Transposition Of The Great Arteries (TGA)

When the aorta and the pulmonary artery are connected to the heart in reverse of their normal positions, the condition is termed as transposition of the great arteries (TGA).

  • The reversed positions of the pulmonary artery and the aorta results in the reversal of the flow of oxygenated and deoxygenated blood; the oxygen-rich blood reaching the lungs instead of getting circulated to the body.
  • Severe blue coloration of the infant’s skin (cyanosis) and breathing difficulty are the usual symptoms which are present at birth.
  • The typical symptoms present at birth point to this condition; ECG, x-ray and echocardiography help in confirming the diagnosis.
  • Surgical intervention within days of birth is necessary.

The deoxygenated blood returning to the heart normally gets emptied into the right atrium and then into the right ventricle from where it gets pumped out to the lungs via the pulmonary artery for oxygenation. When transposition of the great arteries is present, the oxygen-poor blood reaches the right ventricle as usual, but from there it gets pumped into the aorta instead of into the pulmonary artery going to the lungs. The aorta which normally supplies oxygenated blood to the other parts of the body thus receives deoxygenated blood instead. In the meantime, the oxygenated blood from the lungs returns via the pulmonary vein to the left atrium and into the left ventricle as usual. But, from the left ventricle it gets pumped back into the lungs again through the pulmonary artery, forming a closed loop between the heart and the lungs.

When infants are born with transposition of the great arteries (TGA), they may survive for a few days because of the existence of an opening between the left and right atria, called foramen ovale which allows the mixing up of the oxygenated and deoxygenated blood inside the heart. A blood vessel called ductus arteriosus, which connects the pulmonary artery to the aorta in the fetus, also allows some amount of mixing, as long as it remains patent. Often, in infants with transposition of the great arteries, a septal defect is present in the wall between the ventricles too. The limited oxygen supply which is made available to the body through the mixed blood may be sufficient for the infant to survive in the first few days after birth.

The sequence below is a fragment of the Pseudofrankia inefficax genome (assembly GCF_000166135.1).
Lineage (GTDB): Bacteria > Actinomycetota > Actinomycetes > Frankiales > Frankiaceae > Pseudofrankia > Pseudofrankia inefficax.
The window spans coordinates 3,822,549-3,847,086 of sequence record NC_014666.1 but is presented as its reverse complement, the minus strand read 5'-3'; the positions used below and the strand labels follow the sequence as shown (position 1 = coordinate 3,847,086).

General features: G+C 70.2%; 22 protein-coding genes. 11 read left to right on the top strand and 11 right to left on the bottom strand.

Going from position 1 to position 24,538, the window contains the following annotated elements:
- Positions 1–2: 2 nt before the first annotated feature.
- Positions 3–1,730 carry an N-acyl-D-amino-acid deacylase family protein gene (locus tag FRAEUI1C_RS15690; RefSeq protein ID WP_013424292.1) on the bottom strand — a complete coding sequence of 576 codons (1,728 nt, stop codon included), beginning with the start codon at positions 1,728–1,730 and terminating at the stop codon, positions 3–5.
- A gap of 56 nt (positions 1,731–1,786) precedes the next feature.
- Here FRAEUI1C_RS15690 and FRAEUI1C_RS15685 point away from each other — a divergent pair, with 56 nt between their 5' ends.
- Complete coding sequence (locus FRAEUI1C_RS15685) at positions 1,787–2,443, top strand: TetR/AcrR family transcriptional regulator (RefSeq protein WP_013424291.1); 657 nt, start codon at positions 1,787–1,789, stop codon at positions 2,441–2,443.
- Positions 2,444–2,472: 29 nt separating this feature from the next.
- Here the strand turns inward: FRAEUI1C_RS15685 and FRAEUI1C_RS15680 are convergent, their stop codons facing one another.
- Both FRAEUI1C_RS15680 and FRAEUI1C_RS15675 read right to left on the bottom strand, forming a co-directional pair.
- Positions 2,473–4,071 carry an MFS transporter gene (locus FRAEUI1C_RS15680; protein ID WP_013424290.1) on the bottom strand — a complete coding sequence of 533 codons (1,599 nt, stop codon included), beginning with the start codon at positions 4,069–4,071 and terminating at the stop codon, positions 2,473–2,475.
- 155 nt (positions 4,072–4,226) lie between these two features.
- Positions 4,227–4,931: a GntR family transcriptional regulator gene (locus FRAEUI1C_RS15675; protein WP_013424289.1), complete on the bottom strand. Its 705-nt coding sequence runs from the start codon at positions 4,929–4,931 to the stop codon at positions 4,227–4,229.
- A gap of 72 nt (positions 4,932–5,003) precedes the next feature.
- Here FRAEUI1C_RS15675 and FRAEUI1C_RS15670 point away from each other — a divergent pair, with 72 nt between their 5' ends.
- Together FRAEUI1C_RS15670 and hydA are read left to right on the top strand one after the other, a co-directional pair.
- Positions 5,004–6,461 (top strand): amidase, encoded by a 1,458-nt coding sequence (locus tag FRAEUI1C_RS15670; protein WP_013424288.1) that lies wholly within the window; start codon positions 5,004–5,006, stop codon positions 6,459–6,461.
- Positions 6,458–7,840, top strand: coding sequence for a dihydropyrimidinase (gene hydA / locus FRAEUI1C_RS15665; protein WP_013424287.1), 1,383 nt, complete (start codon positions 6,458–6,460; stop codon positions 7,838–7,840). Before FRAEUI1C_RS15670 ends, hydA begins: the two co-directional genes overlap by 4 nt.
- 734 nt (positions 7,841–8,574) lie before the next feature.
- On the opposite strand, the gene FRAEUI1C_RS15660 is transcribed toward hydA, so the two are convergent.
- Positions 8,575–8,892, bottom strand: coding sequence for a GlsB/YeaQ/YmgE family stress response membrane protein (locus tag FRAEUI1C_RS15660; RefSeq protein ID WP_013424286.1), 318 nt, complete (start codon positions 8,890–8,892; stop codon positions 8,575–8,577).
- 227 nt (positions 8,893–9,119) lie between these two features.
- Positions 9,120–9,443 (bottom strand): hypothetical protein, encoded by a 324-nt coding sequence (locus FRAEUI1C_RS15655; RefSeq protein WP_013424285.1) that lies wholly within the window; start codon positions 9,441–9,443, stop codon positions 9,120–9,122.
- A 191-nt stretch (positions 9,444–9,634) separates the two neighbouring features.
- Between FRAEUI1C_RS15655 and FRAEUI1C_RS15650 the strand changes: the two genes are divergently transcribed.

Symptoms such as bluish discoloration the body called cyanosis, and breathing difficulty, are usually present right from the time of birth. A physical examination of the infant, followed by x-ray, ECG, and an echocardiography, confirms the presence of transposition of the great arteries (TGA). Surgical correction as early as possible is necessary to save the life of the infant. Until the surgery can take place, a drug called alprostadil is given to keep the fetal circulatory pathways open. A minimally invasive procedure called balloon septostomy too may be performed for shunting the blood till surgery is performed. During surgery, the aorta is attached to the left ventricle and the pulmonary artery is connected to the right ventricle. The coronary arteries are reattached to the aorta after its repositioning.

Watch This Video About Transposition Of The Great Arteries (TGA):

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Yasser Elnahas

MD, PHD, Professor Of CardioVascular Surgery
Dr. Yasser Elnahas, Is an associate Professor of Cardiovascular Surgery. Dr. Elnahas was trained as a fellow At Texas Heart Institute And Mayo Clinic Foundation.Dr. Elnahas is dedicated to educating the general public about different disease conditions and simplifying the medical knowledge in an easy to understand terminology.

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